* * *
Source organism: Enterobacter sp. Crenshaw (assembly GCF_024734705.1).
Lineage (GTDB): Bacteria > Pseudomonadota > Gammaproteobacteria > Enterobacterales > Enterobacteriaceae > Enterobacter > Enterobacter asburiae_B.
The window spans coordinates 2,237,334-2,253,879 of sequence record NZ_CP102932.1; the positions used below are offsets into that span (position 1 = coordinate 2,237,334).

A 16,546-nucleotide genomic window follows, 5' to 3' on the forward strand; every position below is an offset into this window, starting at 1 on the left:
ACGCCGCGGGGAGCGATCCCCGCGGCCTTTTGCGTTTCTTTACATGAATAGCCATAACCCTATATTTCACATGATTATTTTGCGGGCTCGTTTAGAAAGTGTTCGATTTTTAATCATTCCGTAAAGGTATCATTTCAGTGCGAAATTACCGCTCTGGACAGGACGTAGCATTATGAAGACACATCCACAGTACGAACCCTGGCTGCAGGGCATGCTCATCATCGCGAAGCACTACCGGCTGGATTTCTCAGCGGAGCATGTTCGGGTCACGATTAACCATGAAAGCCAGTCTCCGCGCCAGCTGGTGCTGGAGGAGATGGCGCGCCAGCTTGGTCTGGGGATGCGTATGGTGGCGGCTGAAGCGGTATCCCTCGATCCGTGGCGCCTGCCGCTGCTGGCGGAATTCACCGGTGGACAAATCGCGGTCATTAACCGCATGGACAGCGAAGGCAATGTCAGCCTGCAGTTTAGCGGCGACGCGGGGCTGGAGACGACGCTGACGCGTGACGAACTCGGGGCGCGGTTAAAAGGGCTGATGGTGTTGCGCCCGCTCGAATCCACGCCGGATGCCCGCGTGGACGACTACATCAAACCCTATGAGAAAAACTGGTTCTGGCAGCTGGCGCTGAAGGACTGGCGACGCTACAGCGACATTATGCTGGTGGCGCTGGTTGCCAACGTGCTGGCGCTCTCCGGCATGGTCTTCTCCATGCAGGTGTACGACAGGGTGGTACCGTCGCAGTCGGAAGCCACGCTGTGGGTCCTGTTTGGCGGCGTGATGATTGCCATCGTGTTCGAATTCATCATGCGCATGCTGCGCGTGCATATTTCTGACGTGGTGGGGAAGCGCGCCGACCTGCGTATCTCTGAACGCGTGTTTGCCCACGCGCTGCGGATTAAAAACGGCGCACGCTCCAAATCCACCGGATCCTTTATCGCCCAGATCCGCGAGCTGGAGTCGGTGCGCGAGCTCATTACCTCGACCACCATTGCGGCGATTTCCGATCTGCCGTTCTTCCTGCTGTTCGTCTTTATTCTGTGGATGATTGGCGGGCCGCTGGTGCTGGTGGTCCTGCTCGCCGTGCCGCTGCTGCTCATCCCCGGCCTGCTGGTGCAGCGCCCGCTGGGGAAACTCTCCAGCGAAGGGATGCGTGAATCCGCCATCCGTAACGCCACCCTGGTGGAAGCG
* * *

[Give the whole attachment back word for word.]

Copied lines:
Source organism: Enterobacter sp. Crenshaw (assembly GCF_024734705.1).
Lineage (GTDB): Bacteria > Pseudomonadota > Gammaproteobacteria > Enterobacterales > Enterobacteriaceae > Enterobacter > Enterobacter asburiae_B.
The window spans coordinates 2,237,334-2,253,879 of sequence record NZ_CP102932.1; the positions used below are offsets into that span (position 1 = coordinate 2,237,334).

A 16,546-nucleotide genomic window follows, 5' to 3' on the forward strand; every position below is an offset into this window, starting at 1 on the left:
ACGCCGCGGGGAGCGATCCCCGCGGCCTTTTGCGTTTCTTTACATGAATAGCCATAACCCTATATTTCACATGATTATTTTGCGGGCTCGTTTAGAAAGTGTTCGATTTTTAATCATTCCGTAAAGGTATCATTTCAGTGCGAAATTACCGCTCTGGACAGGACGTAGCATTATGAAGACACATCCACAGTACGAACCCTGGCTGCAGGGCATGCTCATCATCGCGAAGCACTACCGGCTGGATTTCTCAGCGGAGCATGTTCGGGTCACGATTAACCATGAAAGCCAGTCTCCGCGCCAGCTGGTGCTGGAGGAGATGGCGCGCCAGCTTGGTCTGGGGATGCGTATGGTGGCGGCTGAAGCGGTATCCCTCGATCCGTGGCGCCTGCCGCTGCTGGCGGAATTCACCGGTGGACAAATCGCGGTCATTAACCGCATGGACAGCGAAGGCAATGTCAGCCTGCAGTTTAGCGGCGACGCGGGGCTGGAGACGACGCTGACGCGTGACGAACTCGGGGCGCGGTTAAAAGGGCTGATGGTGTTGCGCCCGCTCGAATCCACGCCGGATGCCCGCGTGGACGACTACATCAAACCCTATGAGAAAAACTGGTTCTGGCAGCTGGCGCTGAAGGACTGGCGACGCTACAGCGACATTATGCTGGTGGCGCTGGTTGCCAACGTGCTGGCGCTCTCCGGCATGGTCTTCTCCATGCAGGTGTACGACAGGGTGGTACCGTCGCAGTCGGAAGCCACGCTGTGGGTCCTGTTTGGCGGCGTGATGATTGCCATCGTGTTCGAATTCATCATGCGCATGCTGCGCGTGCATATTTCTGACGTGGTGGGGAAGCGCGCCGACCTGCGTATCTCTGAACGCGTGTTTGCCCACGCGCTGCGGATTAAAAACGGCGCACGCTCCAAATCCACCGGATCCTTTATCGCCCAGATCCGCGAGCTGGAGTCGGTGCGCGAGCTCATTACCTCGACCACCATTGCGGCGATTTCCGATCTGCCGTTCTTCCTGCTGTTCGTCTTTATTCTGTGGATGATTGGCGGGCCGCTGGTGCTGGTGGTCCTGCTCGCCGTGCCGCTGCTGCTCATCCCCGGCCTGCTGGTGCAGCGCCCGCTGGGGAAACTCTCCAGCGAAGGGATGCGTGAATCCGCCATCCGTAACGCCACCCTGGTGGAAGCG